Dr. Fredric Brandt, at fundraiser held at 583 Park Avenue, NYC in May of 2014. (Photo by Sylvain Gaboury/Patrick McMullan/Sipa USA) (Sipa via AP Images)
When you begin to deconstruct the above photo in light of today’s headlines, it yields a multitude of insights into a left-leaning celebrity culture gone horribly wrong.
Currently making the rounds at the New York Post’s Page Six celebrity gossip section, and the often equally gossipy London Daily Mail, is a cautionary tale of the limits of wealth, medical experimentation, pop culture narcissism, and arguably satire as well. “Famed dermatologist to the stars hanged himself aged 65 at his Miami mansion after being left ‘devastated’ by comparisons to Martin Short’s doctor character in the Unbreakable Kimmy Schmidt,” Short’s Netflix series, the Daily Mail reported yesterday:
Cosmetic surgeon Dr Fredric Brandt hanged himself on Sunday at his Miami mansion.
Miami Herald columnist Lesley Abravanel told Daily Mail Online exclusively that sources close to Dr Brandt said he had hanged himself.
The City of Miami Police Department confirmed that Dr Brandt’s death was a suicide by hanging on Monday.
Abravanel said Brandt, 65, was ‘devastated’ recently over rumors comparing him to a character on the Netflix show, Unbreakable Kimmy Schmidt.
The London Telegraph adds that Brandt “was an American dermatologist known as ‘the Baron of Botox’ who owed his exhaustive knowledge of fillers to repeated experiments on himself”:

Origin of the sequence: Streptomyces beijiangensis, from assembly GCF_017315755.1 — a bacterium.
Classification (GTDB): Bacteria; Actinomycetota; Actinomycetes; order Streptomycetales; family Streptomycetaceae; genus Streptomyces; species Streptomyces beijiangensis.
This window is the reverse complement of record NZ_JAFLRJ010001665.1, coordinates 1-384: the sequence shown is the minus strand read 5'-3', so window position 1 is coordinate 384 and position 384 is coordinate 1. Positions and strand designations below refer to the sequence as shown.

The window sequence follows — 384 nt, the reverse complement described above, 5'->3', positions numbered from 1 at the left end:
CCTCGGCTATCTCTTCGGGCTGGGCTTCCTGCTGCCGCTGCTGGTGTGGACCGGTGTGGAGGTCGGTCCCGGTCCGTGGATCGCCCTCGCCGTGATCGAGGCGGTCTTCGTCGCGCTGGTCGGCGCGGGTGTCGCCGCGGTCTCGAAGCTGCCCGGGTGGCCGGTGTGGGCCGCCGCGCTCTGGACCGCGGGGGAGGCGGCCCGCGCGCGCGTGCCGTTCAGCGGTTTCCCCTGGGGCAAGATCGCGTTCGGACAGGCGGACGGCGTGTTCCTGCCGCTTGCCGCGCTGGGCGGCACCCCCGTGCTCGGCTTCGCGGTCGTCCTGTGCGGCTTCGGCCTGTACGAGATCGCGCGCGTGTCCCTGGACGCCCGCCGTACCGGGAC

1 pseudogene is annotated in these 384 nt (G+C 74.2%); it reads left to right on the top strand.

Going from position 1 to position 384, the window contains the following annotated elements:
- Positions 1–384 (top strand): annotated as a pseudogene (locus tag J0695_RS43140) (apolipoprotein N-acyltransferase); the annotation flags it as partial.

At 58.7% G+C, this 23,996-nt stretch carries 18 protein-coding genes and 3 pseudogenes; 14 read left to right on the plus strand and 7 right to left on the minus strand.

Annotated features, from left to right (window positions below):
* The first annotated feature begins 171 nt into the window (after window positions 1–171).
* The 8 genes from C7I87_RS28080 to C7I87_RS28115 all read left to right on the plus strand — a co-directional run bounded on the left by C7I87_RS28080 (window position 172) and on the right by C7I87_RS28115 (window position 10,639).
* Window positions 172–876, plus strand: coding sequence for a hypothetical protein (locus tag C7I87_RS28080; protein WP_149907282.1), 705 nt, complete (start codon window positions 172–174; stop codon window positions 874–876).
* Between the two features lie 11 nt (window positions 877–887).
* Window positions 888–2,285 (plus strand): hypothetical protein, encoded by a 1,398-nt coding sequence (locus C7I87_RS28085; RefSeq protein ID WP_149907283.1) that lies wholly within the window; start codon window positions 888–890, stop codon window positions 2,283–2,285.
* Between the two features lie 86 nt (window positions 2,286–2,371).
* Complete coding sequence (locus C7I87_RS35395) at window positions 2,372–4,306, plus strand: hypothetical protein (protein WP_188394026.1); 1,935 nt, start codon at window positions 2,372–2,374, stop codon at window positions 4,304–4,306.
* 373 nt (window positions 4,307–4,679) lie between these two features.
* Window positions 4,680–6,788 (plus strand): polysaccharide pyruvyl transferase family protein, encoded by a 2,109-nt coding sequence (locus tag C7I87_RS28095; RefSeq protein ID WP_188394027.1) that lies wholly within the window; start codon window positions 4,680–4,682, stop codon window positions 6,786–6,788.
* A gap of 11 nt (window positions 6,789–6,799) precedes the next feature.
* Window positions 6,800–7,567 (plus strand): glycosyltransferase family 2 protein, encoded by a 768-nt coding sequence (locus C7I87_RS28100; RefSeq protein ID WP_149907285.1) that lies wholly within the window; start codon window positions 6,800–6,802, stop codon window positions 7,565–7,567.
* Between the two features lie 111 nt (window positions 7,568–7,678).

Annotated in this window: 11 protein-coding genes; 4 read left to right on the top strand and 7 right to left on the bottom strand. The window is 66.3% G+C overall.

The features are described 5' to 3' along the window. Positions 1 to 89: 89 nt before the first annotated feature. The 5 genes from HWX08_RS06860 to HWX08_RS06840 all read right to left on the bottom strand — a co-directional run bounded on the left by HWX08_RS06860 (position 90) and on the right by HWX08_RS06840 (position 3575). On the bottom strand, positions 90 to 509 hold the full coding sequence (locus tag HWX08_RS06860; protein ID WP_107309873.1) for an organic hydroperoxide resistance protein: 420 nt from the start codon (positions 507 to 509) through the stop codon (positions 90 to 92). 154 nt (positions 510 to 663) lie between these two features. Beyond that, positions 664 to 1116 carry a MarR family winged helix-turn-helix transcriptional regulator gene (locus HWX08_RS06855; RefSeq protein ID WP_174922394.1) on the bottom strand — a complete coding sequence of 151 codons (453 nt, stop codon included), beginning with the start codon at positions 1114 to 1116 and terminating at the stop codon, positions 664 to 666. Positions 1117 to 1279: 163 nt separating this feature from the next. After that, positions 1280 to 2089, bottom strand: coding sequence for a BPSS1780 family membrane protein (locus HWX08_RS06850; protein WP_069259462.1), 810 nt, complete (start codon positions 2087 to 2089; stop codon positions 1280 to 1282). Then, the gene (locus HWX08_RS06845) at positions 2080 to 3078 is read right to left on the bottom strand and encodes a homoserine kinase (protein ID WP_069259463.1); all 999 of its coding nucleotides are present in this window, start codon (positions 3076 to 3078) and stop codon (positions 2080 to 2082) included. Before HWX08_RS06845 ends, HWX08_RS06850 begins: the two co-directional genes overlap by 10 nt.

Working out of clinics in Manhattan and Miami, Brandt pioneered a look that has been dubbed the “New New Face”, attributed to the likes of Madonna and Demi Moore. A carefully calibrated regime of Botox, collagen and Restylane injections created a plump, youthful appearance that disparaging beauty critics likened to a baby’s. Brandt specialised in a procedure called the “Y-lift”, which involved the injection of filler into the area just below the cheekbones.
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After graduating from Rutgers University in New Brunswick in 1971, Brandt went on to Hahnemann Medical College in Philadelphia, where he toyed with various specialities before settling on dermatology. He completed his residency at the University of Miami in 1981 and set up his private practice there, branching out to a New York office in 1998. Eight years later he expanded the Florida clinic to include the Dermatology Research Institute, which currently has more than 200 patients involved in clinical studies of muscle relaxants and dermal fillers.
Brandt’s “celeb clients included Madonna, Kelly Ripa and Stephanie Seymour,” MSN reports, along with Allure magazine editor in chief Linda Wells and many others.
“Brandt also admittedly used himself as a guinea pig,” Yahoo notes:
“I’ve been kind of a pioneer in pushing the limits to see how things work and what the look would be,” Dr. Brandt told the New York Times. “Would I change anything I’ve done? I might not have used as much Botox, because you don’t want to look quite as frozen.”